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The cover of the new Granta has the word “Horror” in a vaguely Gothic font beneath a drawing of a fibrous blob with gooey things peering from its depths — it looks like something H P Lovecraft’s Cthulhu might have birthed on a chilly day. This might lead a reader to expect a collection of supernatural tales in the classic horror tradition, but what emerges is something more subtle and wide-ranging — perhaps too wide-ranging at times.
When the word makes its first appearance inside the book – in Will Self’s “False Blood” – the reference is to the author’s long-time drug addiction (“that horror has cast a long shadow over my lives and the lives of my family, and infiltrated my fictive inscape, poisoning its field margins, salting its earth”). This sets a theme: these pieces aren’t just about malevolent spirits that might assail us from without — they are also about inner betrayals of mind and body.
Thus, “horror” can mean looking down at the dead body of the woman who gave birth to you. (From Paul Auster’s “Your Birthday Has Come and Gone”, an excerpt from his forthcoming memoir: “You have seen several corpses in the past, and you are familiar with the inertness of the dead ... but none of those corpses belonged to your mother, no other dead body was the body in which your own life began.”) It can also mean answering a phone call to be verbally assailed by a sanctimonious cousin who disapproved of the dead woman’s character and has no compunctions about expressing her feelings.
Nearly as intense as Auster’s account is Julie Otsuka’s poetic “Diem Perdidi”, about another mother suffering from Alzheimer’s, while Kanitta Meechubott’s “A Garden of Illuminating Existence” is a series of hypnotic illustrations that tell the story – in nine intricate colour plates – of her grandmother’s bout with cancer of the womb. Here, the place that nurtured life becomes a sort of hell where “the pain spreads like a great forest fire”. What greater horror could be imagined?
I thought the most intriguing pieces were the ones that mixed tones, weaving genre tropes into real-world narratives. Self’s essay, for instance, is a reminder that blood can be mundane, mystical or terrifying depending on the context — it’s a life force but also a merciless traitor, and an enduring prop in the horror and gore genres. The piece includes a morbid anecdote about a man who used his own iron-rich blood as a fertiliser for pumpkins — a detail that is tantalisingly close to all those pulp stories about carnivorous plants.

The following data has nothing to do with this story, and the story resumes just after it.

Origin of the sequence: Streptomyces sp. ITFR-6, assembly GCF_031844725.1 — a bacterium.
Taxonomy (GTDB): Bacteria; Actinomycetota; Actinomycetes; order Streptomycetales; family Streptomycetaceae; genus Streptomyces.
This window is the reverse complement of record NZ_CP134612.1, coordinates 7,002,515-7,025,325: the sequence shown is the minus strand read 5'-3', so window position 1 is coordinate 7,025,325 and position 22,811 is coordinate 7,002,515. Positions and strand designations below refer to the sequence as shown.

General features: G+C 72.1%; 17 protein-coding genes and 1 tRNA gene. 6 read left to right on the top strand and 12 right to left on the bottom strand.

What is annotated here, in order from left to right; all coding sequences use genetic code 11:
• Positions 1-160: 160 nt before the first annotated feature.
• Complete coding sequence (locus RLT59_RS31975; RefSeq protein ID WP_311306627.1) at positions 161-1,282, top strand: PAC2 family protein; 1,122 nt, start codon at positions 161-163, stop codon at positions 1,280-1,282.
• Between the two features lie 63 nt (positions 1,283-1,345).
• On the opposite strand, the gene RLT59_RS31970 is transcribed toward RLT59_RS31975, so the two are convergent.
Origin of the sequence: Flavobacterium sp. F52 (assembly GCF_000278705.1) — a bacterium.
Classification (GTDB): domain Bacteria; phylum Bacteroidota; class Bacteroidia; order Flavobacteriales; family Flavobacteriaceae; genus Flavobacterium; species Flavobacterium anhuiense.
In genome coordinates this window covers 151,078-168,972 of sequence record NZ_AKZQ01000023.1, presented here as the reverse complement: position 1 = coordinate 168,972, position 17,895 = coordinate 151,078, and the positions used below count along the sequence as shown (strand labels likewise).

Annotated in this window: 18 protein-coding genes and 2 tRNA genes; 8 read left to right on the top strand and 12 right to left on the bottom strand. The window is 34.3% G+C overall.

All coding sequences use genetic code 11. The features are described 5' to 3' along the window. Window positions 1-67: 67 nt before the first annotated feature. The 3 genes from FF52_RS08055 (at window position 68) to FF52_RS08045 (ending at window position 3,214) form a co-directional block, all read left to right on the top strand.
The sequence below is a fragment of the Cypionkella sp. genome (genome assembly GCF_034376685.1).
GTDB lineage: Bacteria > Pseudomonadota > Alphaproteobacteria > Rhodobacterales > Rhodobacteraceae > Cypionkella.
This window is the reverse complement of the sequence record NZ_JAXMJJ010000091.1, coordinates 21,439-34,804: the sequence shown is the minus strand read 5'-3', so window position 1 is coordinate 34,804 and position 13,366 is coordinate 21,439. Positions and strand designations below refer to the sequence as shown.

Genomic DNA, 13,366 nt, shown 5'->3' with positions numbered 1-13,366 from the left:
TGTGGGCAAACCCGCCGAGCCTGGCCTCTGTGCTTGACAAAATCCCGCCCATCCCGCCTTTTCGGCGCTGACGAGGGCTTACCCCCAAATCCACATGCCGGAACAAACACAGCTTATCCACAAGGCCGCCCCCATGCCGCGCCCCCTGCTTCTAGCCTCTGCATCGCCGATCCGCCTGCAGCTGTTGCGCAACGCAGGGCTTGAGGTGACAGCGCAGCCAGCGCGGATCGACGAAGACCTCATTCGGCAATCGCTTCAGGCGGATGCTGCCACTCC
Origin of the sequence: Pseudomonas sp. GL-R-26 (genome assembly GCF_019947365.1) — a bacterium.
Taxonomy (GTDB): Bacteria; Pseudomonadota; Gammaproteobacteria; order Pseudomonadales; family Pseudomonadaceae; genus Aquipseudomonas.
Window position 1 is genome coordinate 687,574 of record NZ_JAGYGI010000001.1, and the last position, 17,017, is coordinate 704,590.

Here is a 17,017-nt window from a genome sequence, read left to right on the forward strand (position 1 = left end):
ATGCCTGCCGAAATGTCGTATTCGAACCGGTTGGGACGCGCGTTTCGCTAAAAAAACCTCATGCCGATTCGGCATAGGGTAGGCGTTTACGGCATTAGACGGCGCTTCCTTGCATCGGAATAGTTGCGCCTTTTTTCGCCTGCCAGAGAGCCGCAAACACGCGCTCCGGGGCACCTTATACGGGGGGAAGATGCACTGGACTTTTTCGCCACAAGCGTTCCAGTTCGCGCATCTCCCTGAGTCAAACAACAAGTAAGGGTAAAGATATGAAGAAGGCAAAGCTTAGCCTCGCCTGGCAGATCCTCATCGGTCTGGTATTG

“Is vampirism a matter of the overly self-conscious being awakened to life by the vitality of those who are barely self-conscious at all?” wonders Mark Doty in “Insatiable”. But mark the context: this is from Doty’s book about the poet Walt Whitman, and it builds on the possibility that Bram Stoker based Dracula on Whitman. How could “the embodiment of lunar pallor” emerge from “the quintessential poet of affirmation”, Doty asks, and attempts to answer his own question in a piece that touches on the bloodsucking implicit in art, and on the hints of vampirism in the relationship between a poet and his readers.
Some of the fictional pieces dwell on horrors of the mind: in Don DeLillo’s “The Starveling”, an obsessive movie-watcher follows a woman who could be a kindred spirit, a doppelganger or perhaps just a creature of his imagination; and Sarah Hall’s atmospheric “She Murdered Mortal He” leaves us wondering if a woman’s inner turmoil might have had bloody consequences. Meanwhile, horror buffs with a sense of humour should enjoy Roberto Bolano’s “The Colonel’s Son”, which is essentially a plot description of a B-grade zombie movie so bad it’s brilliant. (“...there’s only the sound of biting and chewing until the door opens and Julie appears again with her lips [the whole of her face, actually] smeared with blood, holding the Mexican’s head in one hand.”)
Among the genuine spine-chillers –but also unexpectedly moving in its way – is Stephen King’s “The Dune”, about a nonagenarian judge who has been obsessed since age 10 with an island a short distance from his Florida estate. What draws the judge back to this place is something we learn as the story proceeds – and it builds to a conclusion that should satisfy any genre fan – but as in all of King’s best work, there is a deeper undercurrent. The story – which begins with a reflection about how human bodies deteriorate with age – touches on our foreknowledge of mortality and the attempt to beat it off; it’s also a reminder of how fleeting our lifetimes are when measured against larger forces.
There’s little to fault in this book if you consider just the quality of the writing, but I had a minor reservation about the two reportage-driven pieces — Tom Bamforth’s chronicle of a UN mission in Sudan and Santiago Roncagliolo’s personal account of terrorism and its repercussions in Peru. These are good long-form journalistic essays, but do they belong here? A thematic collection that accommodates such a wide spectrum of fiction, personal memoir and reportage is a little too diffused for my liking. Besides, the book’s back-cover quotes Arthur Conan Doyle as saying “Where there is no imagination there is no horror.” But the Sudan and Peru essays, matter-of-factly listing real-world monstrosities, don’t require quite the same level of imaginative participation from the reader as the other pieces do.
Double Day; 256 pages; Rs 699